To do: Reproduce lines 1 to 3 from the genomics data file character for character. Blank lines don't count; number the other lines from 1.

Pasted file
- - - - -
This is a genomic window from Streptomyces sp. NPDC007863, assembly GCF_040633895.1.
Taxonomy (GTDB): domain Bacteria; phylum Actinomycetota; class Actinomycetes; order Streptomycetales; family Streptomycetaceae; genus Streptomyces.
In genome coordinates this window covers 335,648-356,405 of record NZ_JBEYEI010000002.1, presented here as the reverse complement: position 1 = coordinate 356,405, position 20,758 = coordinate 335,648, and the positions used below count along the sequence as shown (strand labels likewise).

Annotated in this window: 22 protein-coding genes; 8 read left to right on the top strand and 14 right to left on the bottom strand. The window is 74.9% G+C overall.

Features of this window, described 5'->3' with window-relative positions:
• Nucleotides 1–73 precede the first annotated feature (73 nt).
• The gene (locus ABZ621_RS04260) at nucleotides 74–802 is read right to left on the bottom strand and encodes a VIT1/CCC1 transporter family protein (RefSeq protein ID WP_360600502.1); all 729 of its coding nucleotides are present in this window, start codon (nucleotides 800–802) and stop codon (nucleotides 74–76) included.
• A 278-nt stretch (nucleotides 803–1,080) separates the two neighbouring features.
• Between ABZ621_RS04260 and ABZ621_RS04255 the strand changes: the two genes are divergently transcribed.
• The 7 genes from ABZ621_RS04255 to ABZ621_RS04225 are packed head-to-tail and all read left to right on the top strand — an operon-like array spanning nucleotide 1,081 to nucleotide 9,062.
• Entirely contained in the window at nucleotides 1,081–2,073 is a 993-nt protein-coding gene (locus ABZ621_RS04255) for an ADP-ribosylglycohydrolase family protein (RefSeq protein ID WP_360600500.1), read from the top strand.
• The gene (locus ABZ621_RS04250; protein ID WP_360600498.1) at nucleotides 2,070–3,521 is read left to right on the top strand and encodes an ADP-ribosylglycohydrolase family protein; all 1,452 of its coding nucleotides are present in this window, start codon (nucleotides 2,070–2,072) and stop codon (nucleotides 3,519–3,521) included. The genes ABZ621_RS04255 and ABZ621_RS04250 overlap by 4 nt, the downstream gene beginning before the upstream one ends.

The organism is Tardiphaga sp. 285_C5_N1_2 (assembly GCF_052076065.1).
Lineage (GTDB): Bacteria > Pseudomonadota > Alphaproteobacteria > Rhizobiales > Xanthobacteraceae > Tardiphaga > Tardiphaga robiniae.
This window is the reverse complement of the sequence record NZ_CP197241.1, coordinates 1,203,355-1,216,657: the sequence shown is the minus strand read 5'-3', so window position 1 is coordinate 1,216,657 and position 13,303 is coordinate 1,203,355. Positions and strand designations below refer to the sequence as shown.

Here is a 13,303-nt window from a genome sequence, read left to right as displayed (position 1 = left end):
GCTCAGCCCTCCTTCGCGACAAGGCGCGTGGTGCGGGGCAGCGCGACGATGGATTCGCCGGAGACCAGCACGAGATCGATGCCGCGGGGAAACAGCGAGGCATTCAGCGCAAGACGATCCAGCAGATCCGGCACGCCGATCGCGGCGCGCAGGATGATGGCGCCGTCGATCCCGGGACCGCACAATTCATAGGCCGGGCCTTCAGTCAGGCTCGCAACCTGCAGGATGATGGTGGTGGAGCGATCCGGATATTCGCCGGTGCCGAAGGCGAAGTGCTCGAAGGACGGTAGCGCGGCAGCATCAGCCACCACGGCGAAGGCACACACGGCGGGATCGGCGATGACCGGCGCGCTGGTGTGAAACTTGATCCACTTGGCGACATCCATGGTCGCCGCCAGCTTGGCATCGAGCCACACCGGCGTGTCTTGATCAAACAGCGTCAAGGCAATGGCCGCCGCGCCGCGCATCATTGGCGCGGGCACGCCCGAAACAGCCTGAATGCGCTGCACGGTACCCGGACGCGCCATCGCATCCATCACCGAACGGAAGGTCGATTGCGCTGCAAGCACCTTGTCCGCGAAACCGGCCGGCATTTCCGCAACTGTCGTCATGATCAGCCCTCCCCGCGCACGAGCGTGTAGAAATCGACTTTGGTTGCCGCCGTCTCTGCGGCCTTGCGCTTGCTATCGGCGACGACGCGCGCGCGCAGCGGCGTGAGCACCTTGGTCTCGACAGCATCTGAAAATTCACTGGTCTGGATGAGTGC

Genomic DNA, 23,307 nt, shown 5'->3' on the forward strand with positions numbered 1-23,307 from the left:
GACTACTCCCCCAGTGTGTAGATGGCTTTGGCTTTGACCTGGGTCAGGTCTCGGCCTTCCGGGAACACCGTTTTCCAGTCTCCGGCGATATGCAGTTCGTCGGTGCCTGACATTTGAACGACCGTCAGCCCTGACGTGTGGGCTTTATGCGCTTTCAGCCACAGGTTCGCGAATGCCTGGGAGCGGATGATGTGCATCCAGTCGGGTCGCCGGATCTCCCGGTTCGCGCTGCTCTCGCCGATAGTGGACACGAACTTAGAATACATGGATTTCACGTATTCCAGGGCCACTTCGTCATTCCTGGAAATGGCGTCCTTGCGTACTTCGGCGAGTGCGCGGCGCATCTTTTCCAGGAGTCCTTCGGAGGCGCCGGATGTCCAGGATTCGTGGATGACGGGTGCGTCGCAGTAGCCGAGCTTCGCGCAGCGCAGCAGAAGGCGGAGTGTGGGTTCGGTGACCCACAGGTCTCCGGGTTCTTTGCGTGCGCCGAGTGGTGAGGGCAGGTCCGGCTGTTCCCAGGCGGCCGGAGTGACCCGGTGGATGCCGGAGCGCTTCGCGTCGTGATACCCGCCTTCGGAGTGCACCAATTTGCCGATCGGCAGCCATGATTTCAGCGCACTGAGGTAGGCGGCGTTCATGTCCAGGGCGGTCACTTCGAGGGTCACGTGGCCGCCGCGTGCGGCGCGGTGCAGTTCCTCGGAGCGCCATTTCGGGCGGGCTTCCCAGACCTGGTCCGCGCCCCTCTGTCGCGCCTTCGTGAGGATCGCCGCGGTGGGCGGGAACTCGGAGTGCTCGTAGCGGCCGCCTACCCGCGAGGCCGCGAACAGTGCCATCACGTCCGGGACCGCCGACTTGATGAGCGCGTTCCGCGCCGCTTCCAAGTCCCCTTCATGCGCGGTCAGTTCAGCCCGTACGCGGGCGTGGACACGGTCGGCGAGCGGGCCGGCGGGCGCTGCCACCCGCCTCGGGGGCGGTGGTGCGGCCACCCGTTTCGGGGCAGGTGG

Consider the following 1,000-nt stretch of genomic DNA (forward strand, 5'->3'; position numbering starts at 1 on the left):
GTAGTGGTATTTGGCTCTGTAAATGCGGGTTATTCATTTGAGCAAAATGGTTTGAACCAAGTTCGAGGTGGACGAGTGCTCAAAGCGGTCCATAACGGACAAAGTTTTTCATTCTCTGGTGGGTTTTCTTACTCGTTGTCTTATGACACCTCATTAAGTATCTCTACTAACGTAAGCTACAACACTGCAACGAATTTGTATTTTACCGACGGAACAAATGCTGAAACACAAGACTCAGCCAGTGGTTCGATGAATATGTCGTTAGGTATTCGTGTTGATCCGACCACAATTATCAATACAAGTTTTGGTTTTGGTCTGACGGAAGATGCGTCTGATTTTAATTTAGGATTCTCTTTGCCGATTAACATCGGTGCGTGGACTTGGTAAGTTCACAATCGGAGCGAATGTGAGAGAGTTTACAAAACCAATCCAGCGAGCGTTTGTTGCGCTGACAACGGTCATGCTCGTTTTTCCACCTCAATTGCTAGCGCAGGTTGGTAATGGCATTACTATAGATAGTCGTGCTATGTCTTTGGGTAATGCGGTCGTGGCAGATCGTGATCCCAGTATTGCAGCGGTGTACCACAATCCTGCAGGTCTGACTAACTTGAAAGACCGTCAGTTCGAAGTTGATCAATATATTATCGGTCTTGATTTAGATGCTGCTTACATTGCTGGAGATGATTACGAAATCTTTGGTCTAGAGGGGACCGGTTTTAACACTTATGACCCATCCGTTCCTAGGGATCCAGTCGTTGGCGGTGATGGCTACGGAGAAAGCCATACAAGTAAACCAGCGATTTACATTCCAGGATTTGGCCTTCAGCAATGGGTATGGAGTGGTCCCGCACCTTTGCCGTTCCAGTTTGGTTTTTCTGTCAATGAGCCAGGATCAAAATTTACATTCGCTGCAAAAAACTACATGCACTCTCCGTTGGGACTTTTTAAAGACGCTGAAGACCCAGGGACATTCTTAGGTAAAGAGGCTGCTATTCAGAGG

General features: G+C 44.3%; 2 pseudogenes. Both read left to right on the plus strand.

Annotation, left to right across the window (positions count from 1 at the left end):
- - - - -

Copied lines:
This is a genomic window from Streptomyces sp. NPDC007863, assembly GCF_040633895.1.
Taxonomy (GTDB): domain Bacteria; phylum Actinomycetota; class Actinomycetes; order Streptomycetales; family Streptomycetaceae; genus Streptomyces.
In genome coordinates this window covers 335,648-356,405 of record NZ_JBEYEI010000002.1, presented here as the reverse complement: position 1 = coordinate 356,405, position 20,758 = coordinate 335,648, and the positions used below count along the sequence as shown (strand labels likewise).